Cholesterol-lowering drugs don't offset healthy choices, study finds

August 1, 2007

Within the medical field, it is often assumed that patients view cholesterol-lowering medications (or statins) as a license to eat whatever they like -- they figure their medication has them covered, so a steak here and there won’t hurt. However, a study published in the August issue of Mayo Clinic Proceedings finds that such patients don’t tend to adopt unhealthy diets when prescribed statins.

Researchers also found that some patients were placed on cholesterol-lowering drugs before they’d made a good faith effort at improving their lifestyle to better their health. And some said they would have preferred starting with lifestyle alterations rather than medication.

Devin Mann, M.D., lead author of the article on statin use, says physicians should reconsider how they’re treating patients who seek preventive care for cardiovascular disease, namely by giving up their long-held assumptions about them.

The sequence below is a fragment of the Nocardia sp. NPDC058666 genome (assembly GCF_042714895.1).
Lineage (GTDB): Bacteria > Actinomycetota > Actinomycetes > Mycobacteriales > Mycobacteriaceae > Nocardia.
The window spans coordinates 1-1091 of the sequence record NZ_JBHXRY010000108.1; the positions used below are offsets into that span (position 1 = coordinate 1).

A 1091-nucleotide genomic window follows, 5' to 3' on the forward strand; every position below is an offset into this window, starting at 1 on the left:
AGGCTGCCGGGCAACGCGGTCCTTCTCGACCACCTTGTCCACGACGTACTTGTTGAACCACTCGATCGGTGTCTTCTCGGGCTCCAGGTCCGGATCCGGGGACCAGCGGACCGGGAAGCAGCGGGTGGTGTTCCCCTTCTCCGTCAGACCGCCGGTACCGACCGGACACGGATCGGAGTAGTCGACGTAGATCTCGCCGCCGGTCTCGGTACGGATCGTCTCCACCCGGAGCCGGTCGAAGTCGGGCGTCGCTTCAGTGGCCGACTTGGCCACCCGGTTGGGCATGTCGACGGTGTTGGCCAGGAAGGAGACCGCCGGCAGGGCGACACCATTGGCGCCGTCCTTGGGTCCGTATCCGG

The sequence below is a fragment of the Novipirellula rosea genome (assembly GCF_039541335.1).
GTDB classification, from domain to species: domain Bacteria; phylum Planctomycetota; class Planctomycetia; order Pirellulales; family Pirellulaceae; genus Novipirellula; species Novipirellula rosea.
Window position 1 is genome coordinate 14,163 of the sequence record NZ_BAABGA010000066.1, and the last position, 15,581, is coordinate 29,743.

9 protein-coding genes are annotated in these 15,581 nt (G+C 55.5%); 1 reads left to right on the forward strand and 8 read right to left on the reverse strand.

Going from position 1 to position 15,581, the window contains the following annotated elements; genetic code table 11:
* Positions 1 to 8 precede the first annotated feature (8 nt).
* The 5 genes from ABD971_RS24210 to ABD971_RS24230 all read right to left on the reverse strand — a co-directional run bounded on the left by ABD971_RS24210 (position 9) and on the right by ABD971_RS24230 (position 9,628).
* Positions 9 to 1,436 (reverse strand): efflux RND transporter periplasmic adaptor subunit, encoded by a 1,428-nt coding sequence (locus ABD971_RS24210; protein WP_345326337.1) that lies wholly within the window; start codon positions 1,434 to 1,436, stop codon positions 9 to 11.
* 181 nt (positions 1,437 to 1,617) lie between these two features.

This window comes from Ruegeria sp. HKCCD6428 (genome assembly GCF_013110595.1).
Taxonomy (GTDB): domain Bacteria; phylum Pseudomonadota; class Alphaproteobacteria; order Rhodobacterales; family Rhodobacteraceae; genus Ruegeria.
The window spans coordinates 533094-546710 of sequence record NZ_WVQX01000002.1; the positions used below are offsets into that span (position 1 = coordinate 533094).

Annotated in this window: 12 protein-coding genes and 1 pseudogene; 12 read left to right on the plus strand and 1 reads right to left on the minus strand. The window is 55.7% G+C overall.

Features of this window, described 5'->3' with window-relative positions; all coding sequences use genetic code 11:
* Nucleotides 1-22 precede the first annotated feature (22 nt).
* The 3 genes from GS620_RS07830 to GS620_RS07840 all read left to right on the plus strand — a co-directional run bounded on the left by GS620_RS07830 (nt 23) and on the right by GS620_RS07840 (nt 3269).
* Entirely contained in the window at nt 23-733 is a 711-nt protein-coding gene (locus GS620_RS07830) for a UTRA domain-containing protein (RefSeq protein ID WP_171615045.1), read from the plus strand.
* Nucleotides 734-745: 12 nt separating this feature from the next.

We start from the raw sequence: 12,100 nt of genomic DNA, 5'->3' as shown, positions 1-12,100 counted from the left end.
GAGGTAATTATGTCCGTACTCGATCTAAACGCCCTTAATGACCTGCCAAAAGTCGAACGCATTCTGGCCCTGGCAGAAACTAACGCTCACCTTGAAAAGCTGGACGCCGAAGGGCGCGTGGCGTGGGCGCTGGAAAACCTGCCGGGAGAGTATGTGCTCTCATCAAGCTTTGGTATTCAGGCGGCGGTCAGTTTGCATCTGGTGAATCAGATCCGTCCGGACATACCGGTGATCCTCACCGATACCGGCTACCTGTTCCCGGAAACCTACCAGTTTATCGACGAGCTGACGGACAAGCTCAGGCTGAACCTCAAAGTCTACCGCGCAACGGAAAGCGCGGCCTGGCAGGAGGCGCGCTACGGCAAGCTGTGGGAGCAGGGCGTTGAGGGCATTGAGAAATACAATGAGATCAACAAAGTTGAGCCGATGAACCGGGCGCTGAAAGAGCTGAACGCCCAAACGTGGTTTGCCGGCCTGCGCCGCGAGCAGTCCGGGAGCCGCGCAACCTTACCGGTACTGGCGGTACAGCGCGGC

“Physicians aren’t good at predicting patient behavior, so they should seek to form a partnership of trust with patients based on mutual respect and optimal communication,” says
Dr. Mann from Mount Sinai School of Medicine.

This study involved 71 patients who had been prescribed statins for the primary prevention of cardiovascular disease. Patients were interviewed at the time of prescription and three and six months later, when no significant change in saturated fat intake was noted.

Source: Mayo Clinic

Related Stories

Recommended for you

How the finch changes its tune

August 3, 2015

Like top musicians, songbirds train from a young age to weed out errors and trim variability from their songs, ultimately becoming consistent and reliable performers. But as with human musicians, even the best are not machines. ...

Machine Translates Thoughts into Speech in Real Time

December 21, 2009

(PhysOrg.com) -- By implanting an electrode into the brain of a person with locked-in syndrome, scientists have demonstrated how to wirelessly transmit neural signals to a speech synthesizer. The "thought-to-speech" process ...

0 comments

Please sign in to add a comment. Registration is free, and takes less than a minute. Read more

Click here to reset your password.
Sign in to get notified via email when new comments are made.